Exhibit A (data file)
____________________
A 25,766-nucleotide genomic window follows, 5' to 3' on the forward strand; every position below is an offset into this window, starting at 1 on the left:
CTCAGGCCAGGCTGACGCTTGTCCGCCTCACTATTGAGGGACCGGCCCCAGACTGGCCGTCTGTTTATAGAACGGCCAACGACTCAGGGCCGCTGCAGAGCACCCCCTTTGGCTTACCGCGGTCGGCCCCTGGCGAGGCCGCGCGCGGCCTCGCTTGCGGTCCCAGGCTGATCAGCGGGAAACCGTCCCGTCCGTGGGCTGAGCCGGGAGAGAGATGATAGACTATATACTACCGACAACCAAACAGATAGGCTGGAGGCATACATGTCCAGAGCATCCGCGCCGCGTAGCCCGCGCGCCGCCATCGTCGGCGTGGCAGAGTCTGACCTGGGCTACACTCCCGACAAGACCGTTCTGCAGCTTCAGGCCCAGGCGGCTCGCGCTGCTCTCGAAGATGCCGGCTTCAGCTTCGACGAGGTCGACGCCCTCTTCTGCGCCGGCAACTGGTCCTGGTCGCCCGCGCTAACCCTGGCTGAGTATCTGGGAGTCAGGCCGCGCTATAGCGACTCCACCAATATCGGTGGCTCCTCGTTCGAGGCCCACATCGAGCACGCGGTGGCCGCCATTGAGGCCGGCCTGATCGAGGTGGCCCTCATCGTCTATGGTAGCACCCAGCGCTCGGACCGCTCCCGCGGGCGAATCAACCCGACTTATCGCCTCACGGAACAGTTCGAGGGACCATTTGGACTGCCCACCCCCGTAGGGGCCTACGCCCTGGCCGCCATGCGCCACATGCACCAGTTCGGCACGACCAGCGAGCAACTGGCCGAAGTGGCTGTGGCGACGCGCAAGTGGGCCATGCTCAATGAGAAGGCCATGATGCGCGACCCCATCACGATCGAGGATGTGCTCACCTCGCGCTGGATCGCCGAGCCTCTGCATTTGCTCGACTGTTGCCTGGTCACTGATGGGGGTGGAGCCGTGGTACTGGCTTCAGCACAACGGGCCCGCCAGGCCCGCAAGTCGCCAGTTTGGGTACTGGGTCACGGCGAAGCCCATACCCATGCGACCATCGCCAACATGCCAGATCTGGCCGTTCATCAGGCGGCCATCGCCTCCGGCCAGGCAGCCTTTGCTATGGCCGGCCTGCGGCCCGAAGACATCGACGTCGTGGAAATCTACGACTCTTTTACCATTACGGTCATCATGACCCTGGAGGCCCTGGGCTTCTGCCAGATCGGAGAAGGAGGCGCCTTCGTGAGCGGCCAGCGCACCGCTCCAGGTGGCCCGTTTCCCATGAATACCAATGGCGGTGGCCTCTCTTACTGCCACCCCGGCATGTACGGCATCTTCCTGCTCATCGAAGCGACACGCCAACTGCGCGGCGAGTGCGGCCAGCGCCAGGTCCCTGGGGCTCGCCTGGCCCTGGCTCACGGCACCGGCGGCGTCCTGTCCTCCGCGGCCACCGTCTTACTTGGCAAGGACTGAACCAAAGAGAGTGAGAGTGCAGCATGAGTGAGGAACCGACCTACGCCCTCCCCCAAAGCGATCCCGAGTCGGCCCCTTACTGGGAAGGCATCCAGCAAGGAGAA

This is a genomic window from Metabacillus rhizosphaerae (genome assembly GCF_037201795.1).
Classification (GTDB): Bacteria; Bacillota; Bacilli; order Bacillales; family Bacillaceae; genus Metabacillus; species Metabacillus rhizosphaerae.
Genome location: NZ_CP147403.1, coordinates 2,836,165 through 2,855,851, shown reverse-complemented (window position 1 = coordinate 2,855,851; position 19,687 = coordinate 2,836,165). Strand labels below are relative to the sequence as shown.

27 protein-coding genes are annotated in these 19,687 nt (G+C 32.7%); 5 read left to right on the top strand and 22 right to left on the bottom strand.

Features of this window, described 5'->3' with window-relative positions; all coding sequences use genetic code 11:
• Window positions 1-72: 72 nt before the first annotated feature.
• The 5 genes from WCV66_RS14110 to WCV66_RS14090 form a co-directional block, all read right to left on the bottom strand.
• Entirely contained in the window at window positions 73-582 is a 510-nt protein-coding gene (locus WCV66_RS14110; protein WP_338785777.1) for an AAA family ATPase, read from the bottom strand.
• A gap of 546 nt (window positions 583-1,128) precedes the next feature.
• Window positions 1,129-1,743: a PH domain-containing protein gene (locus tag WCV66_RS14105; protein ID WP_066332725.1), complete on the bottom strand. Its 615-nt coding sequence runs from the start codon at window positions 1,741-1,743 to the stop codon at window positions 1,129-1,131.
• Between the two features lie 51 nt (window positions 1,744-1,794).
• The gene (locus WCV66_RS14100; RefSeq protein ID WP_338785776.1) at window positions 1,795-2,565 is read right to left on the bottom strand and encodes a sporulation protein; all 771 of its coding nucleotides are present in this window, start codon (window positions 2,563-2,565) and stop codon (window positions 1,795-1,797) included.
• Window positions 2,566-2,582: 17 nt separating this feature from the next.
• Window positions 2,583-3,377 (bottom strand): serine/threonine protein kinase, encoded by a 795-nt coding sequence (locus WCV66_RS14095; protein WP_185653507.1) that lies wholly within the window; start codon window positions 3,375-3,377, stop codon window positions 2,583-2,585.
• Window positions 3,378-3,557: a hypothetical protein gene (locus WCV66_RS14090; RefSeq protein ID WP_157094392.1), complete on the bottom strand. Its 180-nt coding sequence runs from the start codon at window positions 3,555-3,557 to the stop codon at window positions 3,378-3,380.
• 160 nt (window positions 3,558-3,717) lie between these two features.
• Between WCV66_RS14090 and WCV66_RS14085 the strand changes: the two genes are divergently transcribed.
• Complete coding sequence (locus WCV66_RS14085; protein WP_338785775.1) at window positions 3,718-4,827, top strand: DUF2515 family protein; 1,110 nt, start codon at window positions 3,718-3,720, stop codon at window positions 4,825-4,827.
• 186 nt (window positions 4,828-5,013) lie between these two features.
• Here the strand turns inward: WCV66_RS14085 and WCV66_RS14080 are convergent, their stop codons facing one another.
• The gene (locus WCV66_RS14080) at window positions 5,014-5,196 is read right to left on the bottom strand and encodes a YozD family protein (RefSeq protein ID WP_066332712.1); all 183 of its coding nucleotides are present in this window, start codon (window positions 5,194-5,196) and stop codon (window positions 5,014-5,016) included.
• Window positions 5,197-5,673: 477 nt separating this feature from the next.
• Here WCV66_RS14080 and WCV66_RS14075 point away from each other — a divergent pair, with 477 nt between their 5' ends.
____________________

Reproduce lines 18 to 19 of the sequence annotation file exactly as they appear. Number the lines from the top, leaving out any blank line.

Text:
• 160 nt (window positions 3,558-3,717) lie between these two features.
• Between WCV66_RS14090 and WCV66_RS14085 the strand changes: the two genes are divergently transcribed.